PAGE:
Wake up and smell the Daiseys

Chris McCormack, Staff Writer

In vaguely fabricated writings, television shows, radio stations, podcasts, newspaper inquiries and movies, should there be a limit to the amount of liberties taken? In order to examine the topic further, I offer the hitherto Mike Daisey scandal.

A once growing phenom writer whose writing technique brought him temporary fame, his stirring tale from a one-man drama called The Agony and Ecstasy of Steve Jobs aired one day on the radio broadcaster “This American Life.”

The chilling theatrical work was inspired by his obsession with the products created by Apple and his concerns over their creation. Portions of the play detail his visit to a contractor in China, in which he claims to have seen many antagonized workers, primarily of the age 12 to 13.

It worked, to say the least. It was extreme and provocative. Powerful and moving material. As such, it became one of “This American Life’s” most broadcasted works, and also spurred journalists and T.V. broadcasters alike to explore this creative and introspective writer. Even the New York Times became interested, writing their own article that seemingly corroborated the mischievous practices.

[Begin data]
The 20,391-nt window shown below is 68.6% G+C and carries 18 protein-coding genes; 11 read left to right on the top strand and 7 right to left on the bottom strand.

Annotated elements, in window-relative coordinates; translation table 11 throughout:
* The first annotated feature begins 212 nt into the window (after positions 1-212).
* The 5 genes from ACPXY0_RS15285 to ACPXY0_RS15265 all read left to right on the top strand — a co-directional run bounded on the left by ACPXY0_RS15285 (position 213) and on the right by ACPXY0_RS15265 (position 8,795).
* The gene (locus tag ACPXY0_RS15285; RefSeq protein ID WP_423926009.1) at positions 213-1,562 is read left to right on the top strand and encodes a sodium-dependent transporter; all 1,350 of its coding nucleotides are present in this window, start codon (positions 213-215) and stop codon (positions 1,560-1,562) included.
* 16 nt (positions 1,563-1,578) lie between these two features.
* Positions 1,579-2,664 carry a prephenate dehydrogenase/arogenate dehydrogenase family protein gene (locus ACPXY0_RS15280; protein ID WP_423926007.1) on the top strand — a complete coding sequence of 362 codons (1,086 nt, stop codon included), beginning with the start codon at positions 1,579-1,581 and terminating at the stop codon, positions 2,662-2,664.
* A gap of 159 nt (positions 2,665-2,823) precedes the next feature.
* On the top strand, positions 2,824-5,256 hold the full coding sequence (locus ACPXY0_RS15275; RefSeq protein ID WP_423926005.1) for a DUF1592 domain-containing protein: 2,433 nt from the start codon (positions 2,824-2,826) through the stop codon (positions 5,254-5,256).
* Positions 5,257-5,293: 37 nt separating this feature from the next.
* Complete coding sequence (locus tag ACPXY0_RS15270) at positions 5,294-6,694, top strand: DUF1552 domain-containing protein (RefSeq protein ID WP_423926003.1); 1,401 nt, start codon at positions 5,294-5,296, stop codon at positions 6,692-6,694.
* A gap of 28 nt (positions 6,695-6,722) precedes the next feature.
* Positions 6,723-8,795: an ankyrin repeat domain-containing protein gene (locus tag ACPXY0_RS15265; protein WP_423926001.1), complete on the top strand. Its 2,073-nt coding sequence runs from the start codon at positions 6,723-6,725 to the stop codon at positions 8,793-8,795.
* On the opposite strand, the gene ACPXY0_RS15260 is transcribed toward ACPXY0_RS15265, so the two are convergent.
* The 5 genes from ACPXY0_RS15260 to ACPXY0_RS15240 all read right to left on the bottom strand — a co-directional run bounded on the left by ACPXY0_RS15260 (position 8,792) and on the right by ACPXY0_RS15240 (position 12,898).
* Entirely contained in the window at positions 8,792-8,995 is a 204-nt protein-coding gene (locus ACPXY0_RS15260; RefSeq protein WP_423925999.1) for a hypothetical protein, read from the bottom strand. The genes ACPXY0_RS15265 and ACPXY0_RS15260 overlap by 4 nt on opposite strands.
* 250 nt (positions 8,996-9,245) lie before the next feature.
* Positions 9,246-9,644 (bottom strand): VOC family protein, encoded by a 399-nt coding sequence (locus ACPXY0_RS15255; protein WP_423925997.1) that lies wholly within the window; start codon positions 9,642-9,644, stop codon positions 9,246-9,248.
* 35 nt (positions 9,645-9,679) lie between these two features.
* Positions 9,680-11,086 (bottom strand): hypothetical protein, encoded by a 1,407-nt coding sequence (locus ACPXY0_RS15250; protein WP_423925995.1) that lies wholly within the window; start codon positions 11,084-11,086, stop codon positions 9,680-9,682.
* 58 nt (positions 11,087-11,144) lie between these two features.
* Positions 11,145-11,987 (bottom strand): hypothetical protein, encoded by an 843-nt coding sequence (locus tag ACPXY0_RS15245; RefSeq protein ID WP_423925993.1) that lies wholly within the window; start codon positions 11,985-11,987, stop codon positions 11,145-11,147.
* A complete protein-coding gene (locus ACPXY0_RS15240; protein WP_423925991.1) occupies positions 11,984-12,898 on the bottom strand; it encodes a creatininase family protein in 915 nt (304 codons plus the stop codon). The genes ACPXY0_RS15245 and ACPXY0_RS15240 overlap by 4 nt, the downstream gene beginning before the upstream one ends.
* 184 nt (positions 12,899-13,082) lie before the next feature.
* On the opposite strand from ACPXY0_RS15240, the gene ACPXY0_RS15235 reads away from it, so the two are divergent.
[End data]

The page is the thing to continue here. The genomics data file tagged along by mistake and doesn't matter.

However, “This American Life” as well as the New York Times have been noted for catching Daisey on many questionable portions of the performance.

Both sources argue that he did, in fact, go to this corporate location in China, but the problems lie in what he saw in that factory. Apparently there were no maimed or injured workers he had spoken with.


One retelling of the story recounts the use of the noxious gas labelled “n-hexane.” That is also true. Some workers were indeed poisoned at a location near an Apple contractor in China. However, he never spoke with them.


“This American Life” retracted the entire segment – in favor of a much more scathing report, in which host Ira Glass confronts Daisey on the issue.
He doesn’t offer much in the line of defense, with his major argument being based on his necessity to embellish an apathetic environment in order to retain a truthful message to the show.


Until the public marked out Daisey – and many of his follow-ups – the problem was publicly ignored. In a weird way, Daisey’s performance inspired us to question the tiny devices we use almost everyday. Did Daisey disown his trust with journalists and the media? The answer is undeniable. But were the untruths essential?

We have a tendency to tune out the things that we don’t like. This is doubly true when money is on the line. I’m not suggesting that we ignored Apple’s reports, and we ignored New York Time’s publications. I’m rather imposing that sad songs have a way of sticking with us long after listening to them – and Daisey found a way to feed off of this figment of our mind. To create a catchy tale to stick with us, despite how the story was portrayed to the media.

Whether or not he actually created meaningful or pertinent work is irrelevant. All that matters is that Daisey succeeded in popularizing negative corporate business affairs.